The Ship and the Man: 2. The Main


The sunlight glinted on the cottage wall,
Gilding its humble portal with a glow
That with Heaven’s tender radiance seemed to fall
As o’er a babe a mother crooned low.

Some little babe in early infancy,
Some little babe as yet unknown to fame,
Some little babe to find life’s mystery,
Some little babe for honour or for shame.

‘John Anderson’ his name, and on his brow
The sprinkled water made the heavenly sign;
The baby christened, he is ready now
For all that life may to his lot assign.

He grew apace, a handsome boy and good,
And was the apple of his mother’s eye;
He learned to read, to write, say what he should,
And was aware of Providence on high.

He pleased his teacher in the village school,
Who said no boy more willing could be found;
And then upon a dizzy office stool
Became to noble occupation bound.

A proud day for his mother when he brought
To her the first week’s wages he had earned,
And by and by a book or two he bought,
And more and more of useful things he learned.

And day by day his reputation grew,
And day by day his knowledge grew apace:
His character was sound, his master knew
Where he could trust, because of heavenly grace.

Responsibility more on his fell,
He was promoted to a greater task;
His conscience sound, his purpose led him well,
And he did all that anyone could ask.

Then acting on advice he started out
To carve alone an honourable career;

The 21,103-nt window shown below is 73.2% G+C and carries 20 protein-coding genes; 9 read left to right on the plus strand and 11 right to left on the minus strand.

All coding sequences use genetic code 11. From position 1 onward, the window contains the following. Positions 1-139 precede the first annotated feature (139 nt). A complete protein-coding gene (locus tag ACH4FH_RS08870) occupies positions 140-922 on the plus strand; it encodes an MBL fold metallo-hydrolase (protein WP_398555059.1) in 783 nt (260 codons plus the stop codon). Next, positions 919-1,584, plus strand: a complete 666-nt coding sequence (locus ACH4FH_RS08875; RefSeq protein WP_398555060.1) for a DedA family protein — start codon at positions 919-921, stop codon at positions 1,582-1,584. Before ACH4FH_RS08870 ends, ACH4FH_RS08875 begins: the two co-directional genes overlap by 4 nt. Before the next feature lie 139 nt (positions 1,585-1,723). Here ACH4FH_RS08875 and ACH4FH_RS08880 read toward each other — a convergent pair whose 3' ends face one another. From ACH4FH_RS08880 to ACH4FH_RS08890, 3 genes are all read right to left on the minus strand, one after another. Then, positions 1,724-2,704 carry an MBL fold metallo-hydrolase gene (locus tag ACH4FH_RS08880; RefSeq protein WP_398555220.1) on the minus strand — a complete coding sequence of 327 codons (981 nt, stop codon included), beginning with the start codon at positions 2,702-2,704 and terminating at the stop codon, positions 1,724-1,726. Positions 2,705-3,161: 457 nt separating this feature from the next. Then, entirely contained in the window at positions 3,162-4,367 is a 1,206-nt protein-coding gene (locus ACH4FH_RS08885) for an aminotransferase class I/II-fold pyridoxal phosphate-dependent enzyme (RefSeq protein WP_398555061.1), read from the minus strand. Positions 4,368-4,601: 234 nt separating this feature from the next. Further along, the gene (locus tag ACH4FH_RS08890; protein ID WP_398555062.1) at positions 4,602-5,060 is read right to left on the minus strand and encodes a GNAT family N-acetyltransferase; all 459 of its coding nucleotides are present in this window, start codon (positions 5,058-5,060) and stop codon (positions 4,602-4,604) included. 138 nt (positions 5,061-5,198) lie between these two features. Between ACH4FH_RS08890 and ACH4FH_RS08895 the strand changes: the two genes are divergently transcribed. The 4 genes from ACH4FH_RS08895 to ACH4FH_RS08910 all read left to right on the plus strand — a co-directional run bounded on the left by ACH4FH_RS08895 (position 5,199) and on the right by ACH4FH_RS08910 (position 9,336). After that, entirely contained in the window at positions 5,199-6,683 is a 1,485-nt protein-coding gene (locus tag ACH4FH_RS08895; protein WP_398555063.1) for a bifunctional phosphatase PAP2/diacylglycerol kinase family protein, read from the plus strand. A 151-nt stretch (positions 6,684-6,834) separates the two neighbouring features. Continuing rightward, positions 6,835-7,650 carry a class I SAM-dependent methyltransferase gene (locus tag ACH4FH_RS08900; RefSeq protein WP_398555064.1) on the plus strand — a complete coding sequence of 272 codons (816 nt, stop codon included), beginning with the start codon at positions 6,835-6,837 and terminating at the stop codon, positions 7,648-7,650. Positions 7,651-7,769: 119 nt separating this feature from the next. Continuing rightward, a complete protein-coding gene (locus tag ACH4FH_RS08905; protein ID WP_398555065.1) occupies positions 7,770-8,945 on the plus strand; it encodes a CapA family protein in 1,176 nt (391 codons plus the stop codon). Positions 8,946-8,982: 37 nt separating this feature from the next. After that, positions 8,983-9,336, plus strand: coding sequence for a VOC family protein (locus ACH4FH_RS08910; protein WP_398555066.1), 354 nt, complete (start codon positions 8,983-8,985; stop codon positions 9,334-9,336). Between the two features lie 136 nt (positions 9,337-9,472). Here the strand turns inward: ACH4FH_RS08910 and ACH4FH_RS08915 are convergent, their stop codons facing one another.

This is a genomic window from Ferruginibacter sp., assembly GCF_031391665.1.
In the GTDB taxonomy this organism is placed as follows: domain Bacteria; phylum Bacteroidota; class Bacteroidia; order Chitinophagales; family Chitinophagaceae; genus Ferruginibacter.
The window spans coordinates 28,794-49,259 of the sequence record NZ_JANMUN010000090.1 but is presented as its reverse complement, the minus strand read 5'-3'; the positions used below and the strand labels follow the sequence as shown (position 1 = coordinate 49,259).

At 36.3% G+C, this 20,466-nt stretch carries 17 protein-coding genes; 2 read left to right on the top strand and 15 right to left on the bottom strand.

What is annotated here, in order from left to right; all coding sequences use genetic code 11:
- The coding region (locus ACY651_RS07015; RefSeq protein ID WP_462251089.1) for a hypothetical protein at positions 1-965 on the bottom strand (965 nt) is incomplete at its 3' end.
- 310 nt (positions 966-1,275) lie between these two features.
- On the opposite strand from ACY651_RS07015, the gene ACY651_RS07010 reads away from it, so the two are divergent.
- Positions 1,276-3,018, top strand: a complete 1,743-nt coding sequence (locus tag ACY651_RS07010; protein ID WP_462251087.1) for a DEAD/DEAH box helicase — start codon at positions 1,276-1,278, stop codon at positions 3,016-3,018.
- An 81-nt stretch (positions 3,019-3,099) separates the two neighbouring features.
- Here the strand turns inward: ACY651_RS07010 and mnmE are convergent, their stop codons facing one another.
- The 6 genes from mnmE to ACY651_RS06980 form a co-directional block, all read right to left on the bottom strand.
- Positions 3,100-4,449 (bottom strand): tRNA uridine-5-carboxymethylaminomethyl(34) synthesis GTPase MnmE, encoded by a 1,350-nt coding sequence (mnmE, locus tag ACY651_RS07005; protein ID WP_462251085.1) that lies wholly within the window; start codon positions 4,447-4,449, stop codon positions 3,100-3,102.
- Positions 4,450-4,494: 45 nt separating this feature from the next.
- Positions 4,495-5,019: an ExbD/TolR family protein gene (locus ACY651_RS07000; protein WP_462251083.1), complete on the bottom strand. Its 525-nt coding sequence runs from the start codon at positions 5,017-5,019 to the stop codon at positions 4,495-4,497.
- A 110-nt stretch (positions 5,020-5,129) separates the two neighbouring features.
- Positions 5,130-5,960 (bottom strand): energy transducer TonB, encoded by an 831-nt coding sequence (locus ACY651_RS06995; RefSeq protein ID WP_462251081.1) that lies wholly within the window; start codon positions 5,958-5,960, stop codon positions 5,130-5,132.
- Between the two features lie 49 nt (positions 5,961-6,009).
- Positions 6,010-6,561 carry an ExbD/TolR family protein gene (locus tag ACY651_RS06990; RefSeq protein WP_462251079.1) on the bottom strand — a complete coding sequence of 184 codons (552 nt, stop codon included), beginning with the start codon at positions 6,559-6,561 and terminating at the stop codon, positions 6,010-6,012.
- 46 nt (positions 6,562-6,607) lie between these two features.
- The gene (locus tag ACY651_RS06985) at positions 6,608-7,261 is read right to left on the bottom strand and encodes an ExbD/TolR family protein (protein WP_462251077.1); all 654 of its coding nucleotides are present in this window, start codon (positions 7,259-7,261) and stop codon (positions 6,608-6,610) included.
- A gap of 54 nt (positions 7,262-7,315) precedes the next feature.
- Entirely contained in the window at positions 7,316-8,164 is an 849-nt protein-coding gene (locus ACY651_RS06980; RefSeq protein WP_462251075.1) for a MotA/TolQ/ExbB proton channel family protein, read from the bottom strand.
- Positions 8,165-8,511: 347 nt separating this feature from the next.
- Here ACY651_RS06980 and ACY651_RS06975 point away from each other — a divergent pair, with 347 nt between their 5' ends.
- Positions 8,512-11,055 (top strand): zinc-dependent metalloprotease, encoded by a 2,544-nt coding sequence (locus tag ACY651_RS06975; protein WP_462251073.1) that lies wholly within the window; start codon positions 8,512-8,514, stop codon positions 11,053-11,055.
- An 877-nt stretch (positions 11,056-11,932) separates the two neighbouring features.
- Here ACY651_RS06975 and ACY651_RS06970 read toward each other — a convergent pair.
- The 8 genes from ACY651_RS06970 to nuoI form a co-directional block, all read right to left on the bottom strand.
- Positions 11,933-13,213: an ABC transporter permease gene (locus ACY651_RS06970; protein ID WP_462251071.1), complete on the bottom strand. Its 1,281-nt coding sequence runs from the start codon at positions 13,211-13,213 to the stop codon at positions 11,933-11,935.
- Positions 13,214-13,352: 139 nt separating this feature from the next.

Success was due to him without a doubt,
For keeping true to all he held most dear.

His rudder was his conscience; warmed by love,
It held him true through life’s demands and stress,
As he was conscious of a God above
He could not be o’erwhelmed by his success.

But o’er his path the threatening clouds did lower!
Temptation subtly luring crossed his way,
And listening to it felt its evil power,
And gradually yielded to its sway.

One step he took, but one was quite enough
To plant his feet upon the downward grade;
His conscience weakened, that was once so tough,
And died at last by evil thoughts betrayed.

As helpless as a child he whirled about,
The plaything now of forces bent to kill!
His rudder gone, his ruin left no doubt,
Now power to save him had that magic skill.

His reputation from him quickly torn,
He was despised by all well-thinking men;
Embittered by their unrelenting scorn;
He slid at last beyond all human ken.

A churl, an outcast, that was all! No more
To show what he was once, and had become;
And to that loved one who had set her store
The news was brought that he would not come home.

End of Part 2